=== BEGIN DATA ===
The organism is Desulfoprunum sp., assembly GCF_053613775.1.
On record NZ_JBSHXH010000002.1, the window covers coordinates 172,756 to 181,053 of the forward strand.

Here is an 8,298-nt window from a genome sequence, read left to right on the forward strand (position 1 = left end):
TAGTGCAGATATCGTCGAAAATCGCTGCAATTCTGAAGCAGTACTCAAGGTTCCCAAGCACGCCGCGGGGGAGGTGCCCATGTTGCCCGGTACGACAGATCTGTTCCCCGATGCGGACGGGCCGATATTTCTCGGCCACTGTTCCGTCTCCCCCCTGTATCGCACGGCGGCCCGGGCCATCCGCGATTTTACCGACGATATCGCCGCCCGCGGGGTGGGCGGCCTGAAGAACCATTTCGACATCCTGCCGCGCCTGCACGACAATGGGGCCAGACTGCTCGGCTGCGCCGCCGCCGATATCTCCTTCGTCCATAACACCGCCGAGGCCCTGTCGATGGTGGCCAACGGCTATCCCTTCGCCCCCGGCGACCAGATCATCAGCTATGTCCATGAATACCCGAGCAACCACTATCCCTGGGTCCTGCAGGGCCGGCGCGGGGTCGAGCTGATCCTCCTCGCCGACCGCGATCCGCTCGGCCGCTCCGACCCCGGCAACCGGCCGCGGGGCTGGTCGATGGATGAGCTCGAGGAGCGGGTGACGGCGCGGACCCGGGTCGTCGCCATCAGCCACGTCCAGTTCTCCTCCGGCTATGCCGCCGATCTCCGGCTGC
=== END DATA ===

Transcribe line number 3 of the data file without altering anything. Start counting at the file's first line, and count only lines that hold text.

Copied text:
Here is an 8,298-nt window from a genome sequence, read left to right on the forward strand (position 1 = left end):